Many years ago, an experienced gardener friend advised me, “Feed your soil, and the soil will feed your plants.” The single best way to do this is by adding compost to your soil. Thanks to simple decomposition, nature “recycles” plant waste into a rich soil additive. Whether gardeners have fancy composting containers or just a pile on the ground, they can reuse this year’s trimmings as an excellent soil additive for next year’s vegetables and flowers. Compost improves the health, nutritive value, and the texture of your soil. This is in contrast to chemical additives, which give plants a temporary boost in growth, but can actually be detrimental in the long run.
Building your pile
Composting is part of the natural cycle of returning plant and animal waste to the ground. The best food source for composters is a mixture of energy-laden grass clippings, fruit and vegetable scraps, eggshells, coffee grounds, and garden trimmings. You’ll want to also add wood chips, plant cuttings, or twigs for bulk. Simply drop the debris into the bin or on the pile and water as necessary to keep things moist. Micro-organisms, insects, and earthworms—which will simply appear—will work at slowly breaking down the waste.
Mixing alternate layers of “brown” and “green” material helps break things down quicker. Brown material includes leaves, weeds, and dead plants—all rich in carbons—while green things, such as kitchen scraps or lawn clippings, are high in nitrogen. Be aware of where your raw materials come from and avoid adding herbicides, pesticides, and other nasty chemical substances to your pile. An organic compost is the best.
Place your compost bin in a convenient place. Sun or shade levels are not critical.
Add new compost generously to sandy soil to help hold water or add to lighten the heavy clay soil we have so much of here in the Willamette Valley. Make it your mulch of choice to hold moisture around plants and to keep weeds down. Amazingly, ripe compost holds four times its weight in water and reduces soil compaction. That means, when added to our dense clay soil, it helps break down tightly bound particles, allowing water and air to penetrate. This boosts nutrient storage ability and trace minerals that the plants just love. In winter, you can apply mulch or compost around your plants to protect them from freezing.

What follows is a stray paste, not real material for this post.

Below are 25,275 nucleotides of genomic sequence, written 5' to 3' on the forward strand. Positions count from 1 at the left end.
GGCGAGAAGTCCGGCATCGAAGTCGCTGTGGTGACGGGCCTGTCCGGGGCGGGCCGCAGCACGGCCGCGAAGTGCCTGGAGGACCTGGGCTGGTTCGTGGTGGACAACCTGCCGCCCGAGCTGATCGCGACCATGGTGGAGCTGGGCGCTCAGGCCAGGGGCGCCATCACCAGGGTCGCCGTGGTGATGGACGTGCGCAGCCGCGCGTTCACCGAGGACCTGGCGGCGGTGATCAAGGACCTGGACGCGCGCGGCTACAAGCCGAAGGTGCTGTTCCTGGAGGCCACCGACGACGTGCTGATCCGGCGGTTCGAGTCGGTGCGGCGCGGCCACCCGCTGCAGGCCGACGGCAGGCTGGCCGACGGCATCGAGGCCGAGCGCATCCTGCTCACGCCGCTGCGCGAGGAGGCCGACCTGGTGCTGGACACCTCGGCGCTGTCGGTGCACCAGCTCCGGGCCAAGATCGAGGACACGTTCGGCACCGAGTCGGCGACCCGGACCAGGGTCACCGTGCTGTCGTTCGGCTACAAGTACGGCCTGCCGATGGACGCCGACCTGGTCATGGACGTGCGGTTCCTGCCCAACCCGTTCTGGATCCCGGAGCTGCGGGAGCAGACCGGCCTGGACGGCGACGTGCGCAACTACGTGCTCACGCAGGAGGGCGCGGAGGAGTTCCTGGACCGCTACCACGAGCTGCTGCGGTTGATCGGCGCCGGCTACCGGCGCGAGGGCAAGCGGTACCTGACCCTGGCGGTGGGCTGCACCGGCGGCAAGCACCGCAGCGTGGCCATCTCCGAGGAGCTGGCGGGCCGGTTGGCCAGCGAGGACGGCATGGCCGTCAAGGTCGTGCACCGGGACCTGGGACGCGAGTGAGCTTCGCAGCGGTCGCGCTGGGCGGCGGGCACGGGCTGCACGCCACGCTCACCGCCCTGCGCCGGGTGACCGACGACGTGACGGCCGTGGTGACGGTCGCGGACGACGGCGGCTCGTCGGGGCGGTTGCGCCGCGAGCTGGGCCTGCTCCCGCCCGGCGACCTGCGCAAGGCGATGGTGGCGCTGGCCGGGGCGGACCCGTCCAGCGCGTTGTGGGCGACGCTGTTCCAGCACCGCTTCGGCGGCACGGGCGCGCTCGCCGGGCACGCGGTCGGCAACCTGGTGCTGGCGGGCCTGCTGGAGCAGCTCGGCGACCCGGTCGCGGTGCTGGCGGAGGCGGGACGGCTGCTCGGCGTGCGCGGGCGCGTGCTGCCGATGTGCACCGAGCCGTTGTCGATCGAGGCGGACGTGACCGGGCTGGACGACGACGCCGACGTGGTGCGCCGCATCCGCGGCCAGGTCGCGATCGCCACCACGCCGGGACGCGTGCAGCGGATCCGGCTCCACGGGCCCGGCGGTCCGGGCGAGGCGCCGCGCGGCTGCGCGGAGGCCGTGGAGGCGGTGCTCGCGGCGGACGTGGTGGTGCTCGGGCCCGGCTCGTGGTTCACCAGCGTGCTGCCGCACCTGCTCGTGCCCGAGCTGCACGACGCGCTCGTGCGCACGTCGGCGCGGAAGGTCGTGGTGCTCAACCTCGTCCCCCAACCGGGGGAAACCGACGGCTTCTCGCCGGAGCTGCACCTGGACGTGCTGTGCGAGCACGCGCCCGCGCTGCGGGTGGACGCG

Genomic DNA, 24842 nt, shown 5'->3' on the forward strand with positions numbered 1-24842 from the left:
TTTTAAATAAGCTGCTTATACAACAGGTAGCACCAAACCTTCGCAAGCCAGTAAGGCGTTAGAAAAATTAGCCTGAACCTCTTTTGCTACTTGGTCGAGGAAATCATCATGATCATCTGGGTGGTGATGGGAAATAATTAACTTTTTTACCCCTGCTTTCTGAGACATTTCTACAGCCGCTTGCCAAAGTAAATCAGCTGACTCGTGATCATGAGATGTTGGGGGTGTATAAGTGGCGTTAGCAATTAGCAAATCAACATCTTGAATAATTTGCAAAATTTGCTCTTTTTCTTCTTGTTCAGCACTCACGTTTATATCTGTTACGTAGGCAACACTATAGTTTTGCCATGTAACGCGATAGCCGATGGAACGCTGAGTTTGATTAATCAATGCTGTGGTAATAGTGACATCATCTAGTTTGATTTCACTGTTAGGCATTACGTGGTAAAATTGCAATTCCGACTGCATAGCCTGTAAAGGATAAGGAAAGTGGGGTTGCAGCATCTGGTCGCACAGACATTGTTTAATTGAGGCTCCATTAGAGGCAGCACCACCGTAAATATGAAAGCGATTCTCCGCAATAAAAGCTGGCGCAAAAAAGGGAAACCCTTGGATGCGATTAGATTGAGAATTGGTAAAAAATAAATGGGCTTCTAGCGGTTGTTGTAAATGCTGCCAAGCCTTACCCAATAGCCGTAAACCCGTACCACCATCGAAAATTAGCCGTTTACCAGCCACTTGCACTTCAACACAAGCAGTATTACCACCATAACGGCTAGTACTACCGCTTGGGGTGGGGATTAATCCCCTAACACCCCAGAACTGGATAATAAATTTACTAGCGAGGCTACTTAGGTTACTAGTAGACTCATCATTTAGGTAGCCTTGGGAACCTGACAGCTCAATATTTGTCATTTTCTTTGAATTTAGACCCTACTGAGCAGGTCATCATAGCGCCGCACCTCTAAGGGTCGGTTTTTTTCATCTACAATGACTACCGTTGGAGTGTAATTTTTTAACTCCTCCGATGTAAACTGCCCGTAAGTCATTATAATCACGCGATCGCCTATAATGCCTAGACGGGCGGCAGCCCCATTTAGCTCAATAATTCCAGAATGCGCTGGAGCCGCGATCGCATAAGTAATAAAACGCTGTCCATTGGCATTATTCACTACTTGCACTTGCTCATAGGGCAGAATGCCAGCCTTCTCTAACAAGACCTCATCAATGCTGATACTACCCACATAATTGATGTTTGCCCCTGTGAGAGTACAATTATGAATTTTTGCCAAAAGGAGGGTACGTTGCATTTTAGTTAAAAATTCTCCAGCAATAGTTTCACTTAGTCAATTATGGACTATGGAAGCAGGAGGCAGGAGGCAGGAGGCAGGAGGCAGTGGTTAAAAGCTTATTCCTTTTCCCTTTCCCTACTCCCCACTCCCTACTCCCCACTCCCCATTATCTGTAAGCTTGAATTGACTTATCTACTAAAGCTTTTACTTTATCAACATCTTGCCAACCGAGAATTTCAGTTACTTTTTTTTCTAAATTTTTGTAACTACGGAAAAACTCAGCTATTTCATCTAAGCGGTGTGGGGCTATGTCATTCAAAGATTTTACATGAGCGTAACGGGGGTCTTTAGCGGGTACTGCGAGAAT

Quality compost contains millions of bacteria, fungi, red worms, and centipedes, all of which help balance and control pests and diseases. Research shows that compost has a healing, antibiotic effect on plants, and a cleansing action on soils.
I like to visit the City of Eugene’s Composting Education Center, along the Willamette River footpath. There, you can attend talks by master composters and take advantage of the self-guided walk-through exhibit, which shows various types of composting bins and their finished products. You can also observe composting in progress in the garden at the Master Gardener House at Jefferson and 10th Street.
The art of composting is more than just a method for disposing of yard debris and getting free fertilizer; it is the satisfaction of working with the earth and taking part in the cycles of nature. The art of composting is really a conscious decision to give part of what we take back to the earth.